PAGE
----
It’s all very well and good being positive and all that, but we all know that the world is not a positive place, it’s a dull, unforgiving place, and Hollywood is no different, in fact it’s probably worse, if Hollywood were a person, it would have the worst mood swings in human history. On one hand it gives us films like Shapes of Water and Three Billboards, and with the other it slaps us with Transformers films, and Titanic.
I’ve chosen not to go about this in a Top 10 format, as I don’t like doing too many Top 10’s seeing how bloody popular they are on every site in the world, I am instead going to address the worst films I’ve seen this year in an extended rant/autopsy. Bear in mind before you read that this is MY opinion, if you liked these films then that’s cool, and you should also probably seek help.
Molly’s Game – Directed by Aaron Sorkin
Probably the most disappointing cinema experience I had last year, Molly’s Game had a fair amount of positive critical reaction early last year, but to me was nothing more than a damp squib.
I only remembered how disappointed I was in this film when going back through the films I’ve seen, truth be told, the film hadn’t crossed my mind in the whole year since I saw it, which is never a good sign.
It had all the ingredients to be great, but was hampered by a glacial pace and uninteresting characters, not a great start to the year all in all.
Hereditary – Directed by Ari Aster
After It and A Quiet Place, I had a much more open mind towards horror, and this is the film that closed my mind again.
The two films I used as examples both had creativity and life, Hereditary was happy to trot out the same dated horror cliches that we’ve seen for 30 years, all while having an air of smugness of a film that thinks it is so much cleverer than it thinks it is.
It also irks me that the film was advertised as ‘this generations Exorcist’. Now, I put it to you, dear reader, that any film that uses another films name front and centre in its advertising campaign, doesn’t have faith in its own film to succeed on its own. If this film was any good, it wouldn’t need that prefix.
I was excited to see another exciting horror film that further changes my mind to the genre, all it did was show me all the things I don’t like about horror and put me off the genre further.
The Festival – Directed by Iain Morris
I’m an Inbetweeners fan, you know. I’ll willingly concede that it’s hardly high-brow comedy, but it was lightening in a bottle, a mirror to a whole generation of youths. That’s why the show worked, because people my age, who were watching, knew a Jay, or a Simon. We grew connected to the characters over three series and two movies, and clamour for any potential reunion.
However, The Festival really tested my patience with Inbetweeners nostalgia. It is the kind of film that refuses to move on from a past film, hell they even cast one of the main actors from the series that we’re all nostalgic for, that’s not moving on from your comfort zone, that’s building a den over your comfort zone.
It was also irritating because of its use of humour, sure it’s the same kind of low-brow humour as The Inbetweeners, but when Inbetweeners used gross-out humour, it had build-up, paced brilliantly until the climax (pun very much intended) here it has all the subtlety and pacing of a sledgehammer to the face. If you want my opinion, watch The Inbetweeners again, and forget this film ever existed.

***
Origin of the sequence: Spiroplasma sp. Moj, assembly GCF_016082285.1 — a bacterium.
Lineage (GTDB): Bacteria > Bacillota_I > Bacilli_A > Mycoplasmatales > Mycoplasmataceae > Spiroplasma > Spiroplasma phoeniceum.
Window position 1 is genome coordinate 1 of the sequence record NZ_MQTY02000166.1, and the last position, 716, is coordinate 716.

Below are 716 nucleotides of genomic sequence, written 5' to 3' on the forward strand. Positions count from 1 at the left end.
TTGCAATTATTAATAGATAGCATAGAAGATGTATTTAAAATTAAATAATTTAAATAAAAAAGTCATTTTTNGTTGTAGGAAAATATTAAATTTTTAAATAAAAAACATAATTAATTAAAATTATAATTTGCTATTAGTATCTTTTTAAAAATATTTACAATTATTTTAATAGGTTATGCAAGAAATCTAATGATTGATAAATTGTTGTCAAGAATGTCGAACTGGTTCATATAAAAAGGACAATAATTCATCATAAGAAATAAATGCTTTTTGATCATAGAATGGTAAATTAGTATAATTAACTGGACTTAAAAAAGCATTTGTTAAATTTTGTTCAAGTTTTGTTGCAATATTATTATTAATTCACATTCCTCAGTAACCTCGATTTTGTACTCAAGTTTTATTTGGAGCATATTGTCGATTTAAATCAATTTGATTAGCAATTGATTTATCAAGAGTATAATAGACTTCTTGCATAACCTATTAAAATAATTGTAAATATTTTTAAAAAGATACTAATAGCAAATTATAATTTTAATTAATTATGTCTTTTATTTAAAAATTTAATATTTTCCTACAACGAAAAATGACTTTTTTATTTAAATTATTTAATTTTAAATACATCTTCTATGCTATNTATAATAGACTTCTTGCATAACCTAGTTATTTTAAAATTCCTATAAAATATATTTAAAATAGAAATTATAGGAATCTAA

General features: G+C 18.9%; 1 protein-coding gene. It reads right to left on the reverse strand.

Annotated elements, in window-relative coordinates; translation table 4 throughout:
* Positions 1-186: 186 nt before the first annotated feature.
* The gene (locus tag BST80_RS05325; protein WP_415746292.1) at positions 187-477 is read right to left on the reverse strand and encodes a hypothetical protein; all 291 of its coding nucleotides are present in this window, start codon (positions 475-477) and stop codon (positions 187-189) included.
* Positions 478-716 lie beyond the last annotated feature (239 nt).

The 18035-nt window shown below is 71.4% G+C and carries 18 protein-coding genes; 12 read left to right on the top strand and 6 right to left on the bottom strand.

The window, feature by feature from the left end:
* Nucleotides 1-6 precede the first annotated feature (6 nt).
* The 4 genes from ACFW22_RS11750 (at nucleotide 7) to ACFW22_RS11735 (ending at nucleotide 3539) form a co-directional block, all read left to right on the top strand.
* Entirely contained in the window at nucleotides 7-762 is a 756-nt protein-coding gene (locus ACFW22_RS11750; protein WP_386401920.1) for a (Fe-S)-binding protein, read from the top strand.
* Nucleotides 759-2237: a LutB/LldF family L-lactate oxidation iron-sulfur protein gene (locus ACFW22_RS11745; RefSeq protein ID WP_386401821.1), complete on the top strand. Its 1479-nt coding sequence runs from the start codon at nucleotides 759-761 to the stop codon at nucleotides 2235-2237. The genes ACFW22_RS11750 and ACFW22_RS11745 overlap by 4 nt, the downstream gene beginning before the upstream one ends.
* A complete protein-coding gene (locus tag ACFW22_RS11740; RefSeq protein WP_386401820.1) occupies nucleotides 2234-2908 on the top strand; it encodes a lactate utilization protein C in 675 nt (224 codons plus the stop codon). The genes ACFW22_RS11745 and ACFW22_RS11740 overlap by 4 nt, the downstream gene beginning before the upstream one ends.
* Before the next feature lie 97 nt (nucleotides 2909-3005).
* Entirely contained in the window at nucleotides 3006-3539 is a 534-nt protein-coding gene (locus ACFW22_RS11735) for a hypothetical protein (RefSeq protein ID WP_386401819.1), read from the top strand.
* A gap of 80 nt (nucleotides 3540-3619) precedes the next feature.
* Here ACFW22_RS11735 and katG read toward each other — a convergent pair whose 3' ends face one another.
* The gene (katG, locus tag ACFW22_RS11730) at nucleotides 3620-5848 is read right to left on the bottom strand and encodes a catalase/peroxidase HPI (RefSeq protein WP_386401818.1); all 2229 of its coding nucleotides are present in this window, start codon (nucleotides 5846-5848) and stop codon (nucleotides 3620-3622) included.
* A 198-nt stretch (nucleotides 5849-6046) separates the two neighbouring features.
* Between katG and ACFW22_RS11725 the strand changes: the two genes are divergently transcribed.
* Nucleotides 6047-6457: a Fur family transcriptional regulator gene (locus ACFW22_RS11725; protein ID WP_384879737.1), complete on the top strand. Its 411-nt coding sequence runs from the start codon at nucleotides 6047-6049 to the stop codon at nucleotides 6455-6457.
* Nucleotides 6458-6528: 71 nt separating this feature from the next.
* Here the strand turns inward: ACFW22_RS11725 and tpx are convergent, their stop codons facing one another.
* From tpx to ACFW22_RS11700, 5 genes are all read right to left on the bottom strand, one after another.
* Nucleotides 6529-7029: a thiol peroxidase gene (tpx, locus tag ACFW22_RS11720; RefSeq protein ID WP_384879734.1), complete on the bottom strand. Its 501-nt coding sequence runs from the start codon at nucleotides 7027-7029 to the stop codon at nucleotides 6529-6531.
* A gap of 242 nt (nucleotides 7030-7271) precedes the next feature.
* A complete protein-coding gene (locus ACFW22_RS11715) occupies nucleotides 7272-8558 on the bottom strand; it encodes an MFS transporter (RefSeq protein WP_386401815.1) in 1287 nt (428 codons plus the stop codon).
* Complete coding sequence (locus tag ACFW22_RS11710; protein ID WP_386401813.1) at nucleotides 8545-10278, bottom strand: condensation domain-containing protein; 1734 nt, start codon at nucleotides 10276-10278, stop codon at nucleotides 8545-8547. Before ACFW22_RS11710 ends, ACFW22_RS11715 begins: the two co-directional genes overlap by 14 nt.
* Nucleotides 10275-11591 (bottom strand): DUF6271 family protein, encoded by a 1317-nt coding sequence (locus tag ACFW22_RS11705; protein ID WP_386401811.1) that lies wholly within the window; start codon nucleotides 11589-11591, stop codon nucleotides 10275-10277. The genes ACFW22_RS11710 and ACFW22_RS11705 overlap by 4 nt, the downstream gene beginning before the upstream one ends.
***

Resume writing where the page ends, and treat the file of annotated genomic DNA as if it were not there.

The Happytime Murders – Directed by Brian Henson
When I posted this review to Facebook, i made the very hilarious joke of calling this: ‘The Crappytime Murders’ and I stand by that solid gold burn.
I could go on and on about how awful this film is, its tone deaf humour, unlikable characters and stupid, stupid plot. But all of this can be summed up by the fact that the screening I was in had a fair few people in, and nobody laughed, once, and that is pretty damning for a comedy movie. But, in all honesty, The Crappytime Murders (I said it again for maximum humour) is about as funny as bowel surgery.
Slaughterhouse Rulez – Directed by Crispian Mills
A few paragraphs ago, I scolded The Festival for playing off the nostalgia of The Inbetweeners, and right here is another great example of the same sort of thing.
At the front and centre of the advertising for this film was Simon Pegg and Nick Frost, also the way it’s trailers were edited suggested that we were in for a comedic romp similar to their brilliant ‘Cornetto Trilogy’ but what we got was a tepid, clunky film about fracking, of all things, one in which Pegg and Frost do not even appear in a scene together, and includes a God-awful performance from Michael Sheen, it’s the kind of film that will make you like the ‘Cornetto’ films a little bit less, even though this film is unrelated to those films.
It’s cynical marketing is a trend that runs through most of these films, be it Hereditary or Slaughterhouse Rulez, I find it to be a good rule of thumb that if a film is pointing you to anything outside of those films, then those films don’t have enough about them to stand up on its own, and most if not all of these films are guilty of this tactic, basically, be wary of advertising.
This brings us to the end of the run-down of these years flops and disappointments. You’ll notice there are considerably less than the Best list, this is because I saw more good films than bad, I like to think that I can spot bad films, but the fact that I spent two hours of my life watching Hereditary would suggest otherwise.
Have a great New Year, and I’ll be back in a few days with 2019’s first review!